Oyster, the eBook subscription service whose high-profile launch we covered on this blog last year, has been in the press this week talking about how user analytics are driving its development as a business. In an interview with FastCo, Oyster's co- founder and the chief product officer Willem Van Lancker, has given some broad hints towards what its data is telling the company about how users consume written content.
For example, Oyster claims to have discovered for definite that reading is a night-time business, seeing most activity and most enquiries from users between 8pm and 2am (US Eastern Time). This insight, Lancker added, has led Oyster to remodel the way it delivers customer service so that it has more people available to answer questions and resolve issues out of standard office hours . Similarly, Oyster also exclaimed surprise at the number of queries it got from customers who wanted to gift an Oyster subscription.
There are two ways of looking at this particular insight. Either than an eBook subscription service like Oyster is irresistible to gift-givers looking for a present for friends and family who are heavy readers, or Oyster is merely benefiting from launching a service into an environment where virtual gift-giving is now well-understood. Numerous eBook retailers and audiobook subscribers launched their own gifting services in the latter part of 2013. And although none of these retailers has released sales numbers for gifted content (more on this point later), the fact Oyster entered the market at the same time as businesses such as Audible and Sainsbury's suggest it is less of a leader than it would have us believe. There are also lasting questions as to whether the heavy service user (who hasn't paid for their own subscription if it's a gift) is a blessing or a curse for a business like Oyster. This more general New York Times article about eBook subscription published at the end of 2013, warned that the all-you-can-eat model put forward by Oyster and its competitor Scribd could prove unsustainable.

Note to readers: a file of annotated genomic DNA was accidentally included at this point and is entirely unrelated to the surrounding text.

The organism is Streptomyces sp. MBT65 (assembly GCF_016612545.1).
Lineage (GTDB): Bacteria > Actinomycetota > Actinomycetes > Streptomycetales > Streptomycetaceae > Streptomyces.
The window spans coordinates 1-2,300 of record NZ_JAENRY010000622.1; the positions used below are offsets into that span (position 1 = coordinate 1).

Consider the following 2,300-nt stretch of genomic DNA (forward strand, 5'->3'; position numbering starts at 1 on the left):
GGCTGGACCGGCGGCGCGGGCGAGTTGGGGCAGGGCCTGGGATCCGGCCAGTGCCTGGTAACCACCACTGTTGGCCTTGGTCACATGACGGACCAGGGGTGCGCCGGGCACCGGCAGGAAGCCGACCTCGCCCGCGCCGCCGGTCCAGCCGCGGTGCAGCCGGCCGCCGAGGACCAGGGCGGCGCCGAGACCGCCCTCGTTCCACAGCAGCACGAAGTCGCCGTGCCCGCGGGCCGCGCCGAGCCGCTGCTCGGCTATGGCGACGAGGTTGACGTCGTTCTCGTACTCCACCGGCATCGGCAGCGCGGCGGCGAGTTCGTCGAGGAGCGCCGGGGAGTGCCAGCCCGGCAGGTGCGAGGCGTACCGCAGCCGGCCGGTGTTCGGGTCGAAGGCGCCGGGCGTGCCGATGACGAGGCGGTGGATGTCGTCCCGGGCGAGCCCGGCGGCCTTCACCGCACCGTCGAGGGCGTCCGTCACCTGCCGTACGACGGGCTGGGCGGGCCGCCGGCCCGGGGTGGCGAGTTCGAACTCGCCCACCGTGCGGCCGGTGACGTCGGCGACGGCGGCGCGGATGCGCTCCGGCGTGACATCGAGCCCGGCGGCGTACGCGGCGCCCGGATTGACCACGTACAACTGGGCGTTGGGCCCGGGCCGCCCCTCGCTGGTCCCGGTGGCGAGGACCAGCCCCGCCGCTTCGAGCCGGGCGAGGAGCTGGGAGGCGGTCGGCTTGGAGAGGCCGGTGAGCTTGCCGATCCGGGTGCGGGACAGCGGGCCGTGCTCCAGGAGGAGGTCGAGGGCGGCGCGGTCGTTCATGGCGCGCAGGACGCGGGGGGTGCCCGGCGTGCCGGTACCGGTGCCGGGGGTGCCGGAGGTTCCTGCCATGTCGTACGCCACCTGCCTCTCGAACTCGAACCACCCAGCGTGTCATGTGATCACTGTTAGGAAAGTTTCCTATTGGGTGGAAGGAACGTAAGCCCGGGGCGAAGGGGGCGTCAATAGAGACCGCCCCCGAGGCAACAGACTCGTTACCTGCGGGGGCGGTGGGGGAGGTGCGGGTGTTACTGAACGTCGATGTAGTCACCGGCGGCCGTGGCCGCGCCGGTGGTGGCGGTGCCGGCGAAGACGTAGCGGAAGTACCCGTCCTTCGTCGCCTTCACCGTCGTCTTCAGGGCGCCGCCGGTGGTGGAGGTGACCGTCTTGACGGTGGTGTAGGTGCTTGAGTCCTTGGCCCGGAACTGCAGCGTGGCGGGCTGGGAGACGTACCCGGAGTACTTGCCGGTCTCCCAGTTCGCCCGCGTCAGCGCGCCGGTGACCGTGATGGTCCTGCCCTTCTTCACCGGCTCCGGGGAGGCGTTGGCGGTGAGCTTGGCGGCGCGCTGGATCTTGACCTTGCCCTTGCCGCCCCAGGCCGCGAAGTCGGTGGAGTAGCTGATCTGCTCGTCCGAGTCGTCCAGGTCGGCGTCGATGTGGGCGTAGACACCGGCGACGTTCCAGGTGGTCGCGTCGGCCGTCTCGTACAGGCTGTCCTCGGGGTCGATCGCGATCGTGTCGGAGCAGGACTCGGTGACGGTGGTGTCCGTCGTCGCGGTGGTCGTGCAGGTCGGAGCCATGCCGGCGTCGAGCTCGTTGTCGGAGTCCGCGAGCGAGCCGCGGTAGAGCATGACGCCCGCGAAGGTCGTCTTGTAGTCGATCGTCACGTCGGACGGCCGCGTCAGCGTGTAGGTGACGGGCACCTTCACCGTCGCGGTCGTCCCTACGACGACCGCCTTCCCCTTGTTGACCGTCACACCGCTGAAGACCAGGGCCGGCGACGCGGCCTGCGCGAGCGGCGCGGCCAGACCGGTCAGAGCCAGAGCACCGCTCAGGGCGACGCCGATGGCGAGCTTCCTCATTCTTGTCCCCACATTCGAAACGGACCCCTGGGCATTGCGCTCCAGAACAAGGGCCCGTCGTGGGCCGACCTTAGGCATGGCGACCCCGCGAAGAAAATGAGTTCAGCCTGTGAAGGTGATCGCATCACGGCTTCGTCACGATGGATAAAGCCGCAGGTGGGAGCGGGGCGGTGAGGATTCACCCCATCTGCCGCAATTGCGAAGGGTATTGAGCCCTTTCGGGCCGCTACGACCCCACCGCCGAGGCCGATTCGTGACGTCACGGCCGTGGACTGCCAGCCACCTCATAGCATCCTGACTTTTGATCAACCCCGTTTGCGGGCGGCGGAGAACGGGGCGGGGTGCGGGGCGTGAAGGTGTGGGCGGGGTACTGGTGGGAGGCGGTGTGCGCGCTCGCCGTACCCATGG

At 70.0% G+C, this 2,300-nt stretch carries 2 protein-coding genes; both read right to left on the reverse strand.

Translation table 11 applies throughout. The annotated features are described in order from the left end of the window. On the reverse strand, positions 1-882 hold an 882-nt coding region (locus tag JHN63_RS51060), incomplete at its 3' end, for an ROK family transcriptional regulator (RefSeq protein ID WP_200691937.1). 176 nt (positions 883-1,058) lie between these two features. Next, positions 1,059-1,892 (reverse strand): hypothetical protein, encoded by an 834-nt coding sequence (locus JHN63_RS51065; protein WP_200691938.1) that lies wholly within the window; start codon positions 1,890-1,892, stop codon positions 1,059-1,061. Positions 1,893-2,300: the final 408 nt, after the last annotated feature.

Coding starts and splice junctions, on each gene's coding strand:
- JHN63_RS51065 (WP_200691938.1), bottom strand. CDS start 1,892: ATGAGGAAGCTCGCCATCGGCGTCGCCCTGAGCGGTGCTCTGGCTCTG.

Throughout the Fast Co article, Lancker alludes to data points that support Oyster's business decisions to date, but apparently refuses to be drawn on the data itself. We learn, for example, that users in Atlanta are 30 times more likely than the average to to read a romance, but there is no indication of how this average is defined. whether this average is US or international nor (most importantly) how big is the pool of data from which these conclusions are drawn. Without this context, Oyster's insights start to feel less driven by large data sets and more anecdotal, which is in itself underlined by the quote that ends the piece.
"The most exciting thing for us is taking someone who isn't a reader and reintroducing them to books," he says, citing subscriber feedback. "They weren't reading books at all, and now Oyster has brought them back into it, and now they're reading a book a month."
Reading this one can't help but be reminded by the economist Roger Brinner's now legendary warning against drawing authoritative conclusions from partial information: "the plural of anecdote is not data". Oyster may well want us to think it is sitting on a goldmine of user insights, but the selective way in which it uses data points, coupled with the youth of the service and Lancker's care to stress that curation also plays an important role in its business model suggests otherwise. There are also two ways of interpreting this. The first is that Oyster does not yet have sufficient user data to make statistically valid claims about reader behaviour and is falling back on anecdote as a way to bridge that gap. The second is that for all its claims about wanting to help the book business to develop by providing data-driven insight, it still wants to keep the data itself in an Amazon style 'black box'.